But if you haven't stayed with or are unfamiliar with the story and read the Associated Press report this evening by Matthew Daly and Jack Gillum, you would think that the wire service did all of the dirty work to learn these things (credit-hogging language in bold):
The California solar company, Solyndra, heralded by the Obama administration as a prime example of how the Recovery Act created new jobs while promoting his vision of renewable energy, is closing their doors. Just over a year ago, Obama himself spoke at the facility, praising it as “a testament to American ingenuity and dynamism.” Once a beacon of solar light in the progressive green jobs agenda, Solyndra had received a $535 million federal loan with the help of newly minted energy secretary, Steven Chu, only to find themselves staring down bankruptcy and the release of more than 1,100 workers.
Lying within that massive federal loan was a number of sub-awards to other vendors, 40 payments of which were greater than $25,000 each. The largest sub-award went to another administration favorite, CH2M Hill, to the tune of $9.6 million for their construction engineering services. The company is a $6.3 billion consulting, engineering, and construction firm, and shares some similarities to the failed Solyndra. In fact, CH2M used the nearly $10 million sub-award to design Solyndra’s solar manufacturing plant in Fremont, California. Besides that amount, CH2M is also a major beneficiary of the stimulus, having been awarded four of the top ten contracts from stimulus funding last summer - to the tune of $1.2 billion. As of this April, the company boasts of $1.6 billion in contracts from the Recovery Act.
Linda Greenhouse, former Supreme Court reporter for the New York Times, posted her twice-monthly column Wednesday evening, on the dangers of today’s conservative Supreme Court going “Over the Cliff” in defending...the right to free speech. You read that correctly: A liberal Times reporter is faulting a conservative Supreme Court for being on a "dangerous path" and showing "arid absolutism" by expanding the First Amendment's protections to corporations.
Greenhouse jump-started the discussion with a rarely-cited 1978 Court decision, First National Bank of Boston v. Bellotti:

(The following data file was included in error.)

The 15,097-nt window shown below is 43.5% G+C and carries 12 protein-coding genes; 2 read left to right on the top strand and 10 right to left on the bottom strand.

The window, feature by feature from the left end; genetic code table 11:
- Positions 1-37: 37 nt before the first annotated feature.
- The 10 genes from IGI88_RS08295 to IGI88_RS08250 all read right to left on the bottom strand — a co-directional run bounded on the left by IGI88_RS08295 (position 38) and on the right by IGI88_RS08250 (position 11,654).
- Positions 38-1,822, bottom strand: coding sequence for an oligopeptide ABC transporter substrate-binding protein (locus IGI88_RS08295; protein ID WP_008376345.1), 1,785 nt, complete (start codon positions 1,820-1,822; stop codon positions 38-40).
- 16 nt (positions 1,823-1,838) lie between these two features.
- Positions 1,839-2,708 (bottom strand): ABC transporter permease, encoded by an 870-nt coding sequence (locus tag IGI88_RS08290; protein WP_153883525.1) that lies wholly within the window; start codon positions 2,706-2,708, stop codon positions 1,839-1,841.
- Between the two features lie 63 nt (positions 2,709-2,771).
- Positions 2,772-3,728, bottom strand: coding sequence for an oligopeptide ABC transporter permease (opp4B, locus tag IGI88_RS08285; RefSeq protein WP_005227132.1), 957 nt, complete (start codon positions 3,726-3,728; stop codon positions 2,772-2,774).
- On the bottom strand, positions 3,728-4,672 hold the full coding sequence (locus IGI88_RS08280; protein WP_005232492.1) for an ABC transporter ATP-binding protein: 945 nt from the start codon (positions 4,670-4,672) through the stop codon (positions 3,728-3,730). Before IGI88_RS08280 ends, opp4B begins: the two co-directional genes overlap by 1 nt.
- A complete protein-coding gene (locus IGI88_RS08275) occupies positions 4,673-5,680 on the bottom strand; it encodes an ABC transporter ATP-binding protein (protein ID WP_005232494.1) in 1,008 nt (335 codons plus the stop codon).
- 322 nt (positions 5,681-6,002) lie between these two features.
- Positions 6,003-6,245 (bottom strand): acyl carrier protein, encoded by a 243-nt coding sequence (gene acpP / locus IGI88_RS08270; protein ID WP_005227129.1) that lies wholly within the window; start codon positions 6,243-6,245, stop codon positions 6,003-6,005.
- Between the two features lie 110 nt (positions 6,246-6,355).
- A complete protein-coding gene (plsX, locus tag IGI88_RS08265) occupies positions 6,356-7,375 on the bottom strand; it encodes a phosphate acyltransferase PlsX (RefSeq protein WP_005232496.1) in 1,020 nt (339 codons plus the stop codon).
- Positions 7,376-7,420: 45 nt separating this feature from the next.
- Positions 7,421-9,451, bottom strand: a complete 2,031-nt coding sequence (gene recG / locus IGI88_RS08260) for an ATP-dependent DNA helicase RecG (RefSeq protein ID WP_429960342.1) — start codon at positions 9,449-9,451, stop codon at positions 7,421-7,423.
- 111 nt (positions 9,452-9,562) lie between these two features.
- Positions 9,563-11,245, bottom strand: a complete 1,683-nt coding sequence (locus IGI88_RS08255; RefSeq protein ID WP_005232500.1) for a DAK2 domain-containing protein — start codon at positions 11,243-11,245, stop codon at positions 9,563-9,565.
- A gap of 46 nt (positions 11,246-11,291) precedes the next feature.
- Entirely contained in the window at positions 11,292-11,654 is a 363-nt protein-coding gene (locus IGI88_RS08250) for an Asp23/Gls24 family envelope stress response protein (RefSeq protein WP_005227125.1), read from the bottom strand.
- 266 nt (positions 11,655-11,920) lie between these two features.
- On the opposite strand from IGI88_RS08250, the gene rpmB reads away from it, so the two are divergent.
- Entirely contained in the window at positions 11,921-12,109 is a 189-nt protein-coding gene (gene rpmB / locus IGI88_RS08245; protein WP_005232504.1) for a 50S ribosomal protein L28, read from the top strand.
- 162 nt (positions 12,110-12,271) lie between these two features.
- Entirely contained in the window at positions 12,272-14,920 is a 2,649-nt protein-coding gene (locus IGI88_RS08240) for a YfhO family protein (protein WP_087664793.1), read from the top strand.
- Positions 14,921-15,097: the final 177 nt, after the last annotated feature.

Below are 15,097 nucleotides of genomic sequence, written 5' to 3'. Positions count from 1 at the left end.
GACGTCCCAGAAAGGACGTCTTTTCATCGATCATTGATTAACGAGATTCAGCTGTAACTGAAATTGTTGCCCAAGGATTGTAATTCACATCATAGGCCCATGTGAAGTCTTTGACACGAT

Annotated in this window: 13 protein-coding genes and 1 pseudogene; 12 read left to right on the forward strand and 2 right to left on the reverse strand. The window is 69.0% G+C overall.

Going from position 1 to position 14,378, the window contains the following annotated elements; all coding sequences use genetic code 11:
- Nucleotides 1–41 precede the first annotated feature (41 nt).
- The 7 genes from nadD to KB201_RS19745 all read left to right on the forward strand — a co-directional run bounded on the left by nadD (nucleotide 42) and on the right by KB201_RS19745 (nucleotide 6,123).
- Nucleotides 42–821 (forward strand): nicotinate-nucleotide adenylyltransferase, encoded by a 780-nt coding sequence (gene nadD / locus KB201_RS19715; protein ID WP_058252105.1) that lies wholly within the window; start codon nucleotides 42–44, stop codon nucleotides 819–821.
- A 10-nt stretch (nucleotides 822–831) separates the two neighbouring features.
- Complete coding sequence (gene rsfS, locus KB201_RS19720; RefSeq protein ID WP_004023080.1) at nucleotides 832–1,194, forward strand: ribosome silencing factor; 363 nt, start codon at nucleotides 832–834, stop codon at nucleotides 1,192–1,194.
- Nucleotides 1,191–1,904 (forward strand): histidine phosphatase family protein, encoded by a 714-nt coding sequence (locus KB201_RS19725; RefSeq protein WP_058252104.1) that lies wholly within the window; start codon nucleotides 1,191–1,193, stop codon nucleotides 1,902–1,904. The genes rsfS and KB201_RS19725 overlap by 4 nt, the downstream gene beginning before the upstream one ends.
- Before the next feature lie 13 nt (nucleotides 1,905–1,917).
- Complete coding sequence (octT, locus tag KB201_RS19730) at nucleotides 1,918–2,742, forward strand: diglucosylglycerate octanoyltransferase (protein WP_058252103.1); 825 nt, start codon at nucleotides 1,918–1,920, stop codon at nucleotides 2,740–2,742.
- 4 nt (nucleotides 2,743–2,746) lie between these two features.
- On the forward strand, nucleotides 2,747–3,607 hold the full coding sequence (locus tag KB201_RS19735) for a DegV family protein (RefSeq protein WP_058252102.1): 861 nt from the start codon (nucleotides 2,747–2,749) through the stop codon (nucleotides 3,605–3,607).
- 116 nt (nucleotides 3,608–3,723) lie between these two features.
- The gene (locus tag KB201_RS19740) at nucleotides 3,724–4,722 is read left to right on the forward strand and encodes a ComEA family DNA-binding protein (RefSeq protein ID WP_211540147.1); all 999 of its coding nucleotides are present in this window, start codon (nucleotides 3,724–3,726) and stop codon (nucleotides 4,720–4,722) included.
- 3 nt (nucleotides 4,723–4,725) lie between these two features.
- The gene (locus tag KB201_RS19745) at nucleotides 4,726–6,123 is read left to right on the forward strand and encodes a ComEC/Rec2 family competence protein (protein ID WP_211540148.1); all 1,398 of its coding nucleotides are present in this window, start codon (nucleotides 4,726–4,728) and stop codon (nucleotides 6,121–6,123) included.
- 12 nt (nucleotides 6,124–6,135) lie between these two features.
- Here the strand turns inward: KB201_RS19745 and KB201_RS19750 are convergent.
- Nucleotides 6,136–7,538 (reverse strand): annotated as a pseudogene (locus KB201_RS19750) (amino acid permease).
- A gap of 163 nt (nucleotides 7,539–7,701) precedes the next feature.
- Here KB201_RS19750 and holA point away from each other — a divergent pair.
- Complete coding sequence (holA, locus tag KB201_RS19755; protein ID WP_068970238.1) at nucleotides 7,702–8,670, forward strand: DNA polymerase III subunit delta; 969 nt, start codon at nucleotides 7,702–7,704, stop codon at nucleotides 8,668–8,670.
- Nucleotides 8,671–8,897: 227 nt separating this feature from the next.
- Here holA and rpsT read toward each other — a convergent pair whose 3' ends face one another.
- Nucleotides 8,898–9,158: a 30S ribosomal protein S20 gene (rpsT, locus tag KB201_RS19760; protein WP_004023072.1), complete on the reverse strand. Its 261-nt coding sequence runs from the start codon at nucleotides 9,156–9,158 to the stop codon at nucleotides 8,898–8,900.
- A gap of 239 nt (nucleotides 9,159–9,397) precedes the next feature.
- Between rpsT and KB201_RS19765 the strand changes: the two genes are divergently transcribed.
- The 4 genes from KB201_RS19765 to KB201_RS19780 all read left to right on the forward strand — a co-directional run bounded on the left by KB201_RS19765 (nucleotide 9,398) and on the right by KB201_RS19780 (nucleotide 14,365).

Yo, Rev Al: thanks to Al Gore, we've got the internets. We can look things up. So when, on your MSNBC show this evening, you ripped Republican Paul Ryan for holding a $15-a-head fundraiser, of course we're going to check out how much President Obama pulled in per head at a recent do. Turns out it was . . . $38,500! So what's your point?
On the August 15 "Dylan Ratigan Show," MSNBC anchor Dylan Ratigan and the Washington Examiner's Tim Carney sparred over the extent to which Big Labor impacts the political process relative to other industries.
Ratigan, who has made a career out of bemoaning the influence that the energy, banking, health care, defense, telecom, and agriculture sectors exert on politics, omitted organized labor from his exhaustive (exhausting?) list. After Carney pointed out that labor unions collectively direct more campaign contributions to political candidates than any other industry in the country, Ratigan sternly corrected him: "That's not right. You can't invent facts...that's a great distortion of facts to make it look like labor controls the government."
It's no secret that most campaigns are heavily funded by big checks from lobbyists, PACs, and rich donors, but President Obama's campaign team is turning away from that assertion, instead showcasing the claim that it is 98-percent-funded by grassroots support. Jim Messina, Obama's campaign manager, said "we did this from the bottom up," pushing the idea that the $86 million fundraising figure released on Wednesday was fueled almost entirely by grassroots organizers.
While 98 percent of the checks may have come from grassroots donors, it doesn't mean that 98 percent of the money did. Many media outlets are taking the bait and are ignoring the two percent of donors whose contributions may turn out to be a far greater portion of Obama's campaign funds than Messina is making them out to be.
For comparison, eight years ago when then-President George W. Bush was ramping up for his re-election campaign, the media magnified a small fraction of extremely wealthy donors to be the image of his campaign.
The Federal Election Commission, which serves to govern the financing of federal elections, ended its second quarter for presidential fundraising on June 30. Of the Republican candidates who released their numbers, former Gov. Mitt Romney led the Republican presidential hopefuls with $18.3 million, trailed by Rep. Ron Paul with $4.5 million, former Gov. Tim Pawlenty with $4.2 million, and former ambassador and Gov. Jon Huntsman with $4.1 million. Earlier this morning, Obama 2012 campaign manager Jim Messina previewed President Barack Obama's fundraising numbers and placed his fundraising sum at $86 million, far overshadowing any of his GOP competitors.
While the number appears ominous to his rivals, it isn't as staggering as it seems, and might even place Obama behind the mark of where he hopes to be. As National Review's Jim Geraghty explains, Obama's fundraising is actually behind his 2008 pace, and if he keeps the same pace for the remaining seven quarters, will not come close to achieving his goal of $1 billion. Check out more of Geraghty's analysis after the break, and let us know your thoughts in the comments.